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Title:Understanding the relationship between agricultural nutrients NPS, land management, and climate using distributed hydrologic models
Author(s):Hou, Congyu
Director of Research:Chu, Maria Librada
Doctoral Committee Chair(s):Chu, Maria Librada
Doctoral Committee Member(s):Armstrong, Kevin; Kumar, Praveen; Zhang, Yuanhui
Department / Program:Engineering Administration
Discipline:Agricultural & Biological Engr
Degree Granting Institution:University of Illinois at Urbana-Champaign
Subject(s):Agricultural nutrients
land management practices
Abstract:The use of chemical fertilizer has enhanced agricultural production that helped provide food to seven billion people worldwide. Particularly, the use of nitrogen (N) and phosphorus (P) fertilizers, which increased more than nine and four times, respectively, during the last five decades, played significant roles in improving soil fertility, crop health, and yield performance. However, the massive use of N and P fertilizer has led to severe environmental issues such as harmful algal bloom (HAB), a decline in biodiversity, and contaminated drinking water which can lead to serious threats to public health and critical stress to the agroecosystem because of the high fertilizer loss. To mitigate the excessive nutrient loading in our water bodies, different land management schemes have been developed and implemented to reduce N and P NPS in the agroecosystem, but the effectiveness of these land management practices needs evaluation. Due to the complexity of the watershed response to natural and anthropogenic stressors like changing climate and changes in land management scenarios, a modeling framework that allows the conceptualization of physically-based hydrologic and transport processes should be adopted to provide reliable predictions and a better understanding of the systemic responses. This study was geared at understanding how agricultural nutrients NPS were impacted by natural and anthropogenic changes such as climate and land management practices, respectively. Modeling frameworks with field-level spatial resolution were developed to evaluate the effectiveness of NPS reduction practices when detailed and field-level specific land management practices were implemented under extreme climate projections. First, the impacts of different land management practices and climate on surface runoff linked N load at the field-level scale were evaluated. Second, different types of N NPS patterns in the Upper Sangamon River Basin (USRB), a highly cultivated watershed, under wet and dry future climate projections were compared when implementing different land management practices at the field-level scale. Finally, the risks of HAB occurrence and the effectiveness of different land management practices in mitigating this risk under extreme climate projections were assessed. Our results showed that fertilizer application rate was the most critical factor in determining both the amount and the probability of high N load. If 50% less fertilizer was applied in a highly cultivated watershed focusing on growing corn and soybean, the nitrate concentrations were expected to remain lower than the United States Environmental Protection Agency (EPA) and World Health Organization (WHO) limit even under extreme climate projections. Other possible land management practices that could also reduce N concentration and load included the target application management approach, crop rotation using alfalfa, and cover cropping with winter wheat. Ammonia and nitrite transformed from nitrate fertilizer, however, were not expected to become an environmental concern in the USRB under climate projections. Furthermore, P was found to be the limiting nutrient despite an important P point-source in the USRB. In cases like this, land management practices focusing on P reduction should be adopted when HAB or GAB occurrences are a concern and N reduction practices should be applied to the USRB if downstream HAB or GAB occurrence risks were high. With the improved understanding of the relationship between agricultural nutrients NPS and natural and anthropogenic stressors, more specific and effective land management practices targeting the reduction of agricultural nutrients NPS could be applied based on different climate and natural environment characteristics. Additionally, our projects also provided two modeling frameworks focusing on simulating the different agricultural nutrients NPS considering the field level processes. These frameworks can provide a better platform in evaluating the effectiveness of different land management practices in reducing agricultural nutrients NPS. Overall, my research enabled other researchers and decision-makers to assess environmental issues risks and compare the tradeoffs between the welfare of agro-ecosystems and economic benefits using models that are closer to reality than empirical models that have been widely used currently.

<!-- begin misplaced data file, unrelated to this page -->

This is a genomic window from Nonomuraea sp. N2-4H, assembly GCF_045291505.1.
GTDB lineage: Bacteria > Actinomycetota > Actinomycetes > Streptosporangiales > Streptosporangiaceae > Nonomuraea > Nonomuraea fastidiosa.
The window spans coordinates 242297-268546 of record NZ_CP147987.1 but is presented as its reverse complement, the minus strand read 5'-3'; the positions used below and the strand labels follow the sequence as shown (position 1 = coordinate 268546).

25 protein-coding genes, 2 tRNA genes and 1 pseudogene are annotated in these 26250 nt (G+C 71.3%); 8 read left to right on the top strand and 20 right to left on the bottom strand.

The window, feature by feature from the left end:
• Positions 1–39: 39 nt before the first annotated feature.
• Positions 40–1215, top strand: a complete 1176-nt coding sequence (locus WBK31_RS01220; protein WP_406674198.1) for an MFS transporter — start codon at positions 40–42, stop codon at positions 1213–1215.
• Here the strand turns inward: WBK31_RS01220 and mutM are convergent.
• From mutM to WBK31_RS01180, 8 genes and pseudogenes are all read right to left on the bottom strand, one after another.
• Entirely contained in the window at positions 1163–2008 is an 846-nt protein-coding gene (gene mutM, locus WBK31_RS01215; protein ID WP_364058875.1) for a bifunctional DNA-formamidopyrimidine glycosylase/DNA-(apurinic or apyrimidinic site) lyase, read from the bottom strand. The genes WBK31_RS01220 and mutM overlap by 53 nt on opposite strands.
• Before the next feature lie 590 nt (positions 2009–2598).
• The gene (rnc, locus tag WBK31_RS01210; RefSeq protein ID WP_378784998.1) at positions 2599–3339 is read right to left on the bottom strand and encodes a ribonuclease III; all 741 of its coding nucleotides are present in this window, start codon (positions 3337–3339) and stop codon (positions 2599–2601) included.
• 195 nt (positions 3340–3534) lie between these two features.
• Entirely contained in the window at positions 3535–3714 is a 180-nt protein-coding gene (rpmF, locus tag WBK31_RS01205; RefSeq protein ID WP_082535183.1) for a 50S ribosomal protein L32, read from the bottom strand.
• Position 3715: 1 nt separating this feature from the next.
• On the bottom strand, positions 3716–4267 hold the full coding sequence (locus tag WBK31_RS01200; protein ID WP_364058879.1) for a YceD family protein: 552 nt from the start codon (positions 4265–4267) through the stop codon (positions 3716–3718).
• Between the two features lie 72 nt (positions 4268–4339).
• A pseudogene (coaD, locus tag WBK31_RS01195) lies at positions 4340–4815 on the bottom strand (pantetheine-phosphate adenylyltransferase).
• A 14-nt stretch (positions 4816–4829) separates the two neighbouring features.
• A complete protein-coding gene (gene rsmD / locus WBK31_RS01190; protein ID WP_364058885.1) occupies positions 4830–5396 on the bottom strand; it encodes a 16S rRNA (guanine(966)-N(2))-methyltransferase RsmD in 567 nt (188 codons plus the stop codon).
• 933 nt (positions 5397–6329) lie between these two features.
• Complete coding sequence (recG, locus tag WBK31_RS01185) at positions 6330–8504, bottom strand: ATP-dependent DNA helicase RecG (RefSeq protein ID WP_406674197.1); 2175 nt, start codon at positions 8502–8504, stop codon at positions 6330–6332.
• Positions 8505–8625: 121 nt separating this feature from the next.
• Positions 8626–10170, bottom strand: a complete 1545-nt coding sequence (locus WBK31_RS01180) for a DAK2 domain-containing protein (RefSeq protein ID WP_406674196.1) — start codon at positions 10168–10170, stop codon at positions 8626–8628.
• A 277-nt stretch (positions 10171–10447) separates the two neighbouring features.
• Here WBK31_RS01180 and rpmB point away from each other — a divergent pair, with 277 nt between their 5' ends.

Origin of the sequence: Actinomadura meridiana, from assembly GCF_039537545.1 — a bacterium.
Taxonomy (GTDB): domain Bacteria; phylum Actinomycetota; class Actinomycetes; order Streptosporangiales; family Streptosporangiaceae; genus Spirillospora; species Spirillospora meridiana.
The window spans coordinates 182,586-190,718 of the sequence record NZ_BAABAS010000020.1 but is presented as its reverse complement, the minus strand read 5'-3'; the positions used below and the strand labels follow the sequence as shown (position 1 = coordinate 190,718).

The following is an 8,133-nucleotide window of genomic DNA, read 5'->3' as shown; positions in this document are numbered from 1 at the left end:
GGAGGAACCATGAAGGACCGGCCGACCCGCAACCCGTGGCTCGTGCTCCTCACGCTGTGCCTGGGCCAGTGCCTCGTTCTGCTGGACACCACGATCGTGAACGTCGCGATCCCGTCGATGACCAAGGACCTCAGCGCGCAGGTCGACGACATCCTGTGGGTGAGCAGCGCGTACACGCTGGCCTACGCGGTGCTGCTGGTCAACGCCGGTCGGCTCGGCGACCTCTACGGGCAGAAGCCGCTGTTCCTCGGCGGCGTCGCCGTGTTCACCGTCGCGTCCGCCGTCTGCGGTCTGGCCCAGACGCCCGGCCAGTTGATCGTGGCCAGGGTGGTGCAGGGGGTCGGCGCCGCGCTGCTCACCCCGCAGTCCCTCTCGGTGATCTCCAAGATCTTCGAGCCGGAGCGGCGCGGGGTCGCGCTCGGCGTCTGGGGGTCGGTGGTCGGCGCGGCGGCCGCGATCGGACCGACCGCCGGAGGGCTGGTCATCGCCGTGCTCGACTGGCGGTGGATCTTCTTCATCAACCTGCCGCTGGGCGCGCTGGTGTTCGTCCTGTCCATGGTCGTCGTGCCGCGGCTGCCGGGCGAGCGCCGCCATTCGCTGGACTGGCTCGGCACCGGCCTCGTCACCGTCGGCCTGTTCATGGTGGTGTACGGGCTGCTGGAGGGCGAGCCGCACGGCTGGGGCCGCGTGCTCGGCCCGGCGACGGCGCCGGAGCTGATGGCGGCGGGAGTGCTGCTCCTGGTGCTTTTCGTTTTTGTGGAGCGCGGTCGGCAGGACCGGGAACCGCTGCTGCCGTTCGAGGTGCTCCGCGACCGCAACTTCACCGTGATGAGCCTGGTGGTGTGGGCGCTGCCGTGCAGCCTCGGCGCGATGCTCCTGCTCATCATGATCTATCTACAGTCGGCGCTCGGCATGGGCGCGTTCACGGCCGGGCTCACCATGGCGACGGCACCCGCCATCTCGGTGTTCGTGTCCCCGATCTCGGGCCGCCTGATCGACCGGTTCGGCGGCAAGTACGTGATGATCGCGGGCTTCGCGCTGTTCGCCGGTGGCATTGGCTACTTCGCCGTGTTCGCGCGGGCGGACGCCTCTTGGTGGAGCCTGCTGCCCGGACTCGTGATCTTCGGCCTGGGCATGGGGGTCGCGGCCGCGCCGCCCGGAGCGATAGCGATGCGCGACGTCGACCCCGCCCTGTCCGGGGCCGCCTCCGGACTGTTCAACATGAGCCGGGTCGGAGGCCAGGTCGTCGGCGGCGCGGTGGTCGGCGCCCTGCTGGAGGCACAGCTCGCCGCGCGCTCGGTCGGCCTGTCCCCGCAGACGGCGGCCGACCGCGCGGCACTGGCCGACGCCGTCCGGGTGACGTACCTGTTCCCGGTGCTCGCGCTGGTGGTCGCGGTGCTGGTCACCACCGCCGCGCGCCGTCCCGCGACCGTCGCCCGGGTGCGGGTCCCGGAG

Issue Date:2021-04-23
Rights Information:Copyright 2021 Congyu Hou
Date Available in IDEALS:2021-09-17
Date Deposited:2021-05

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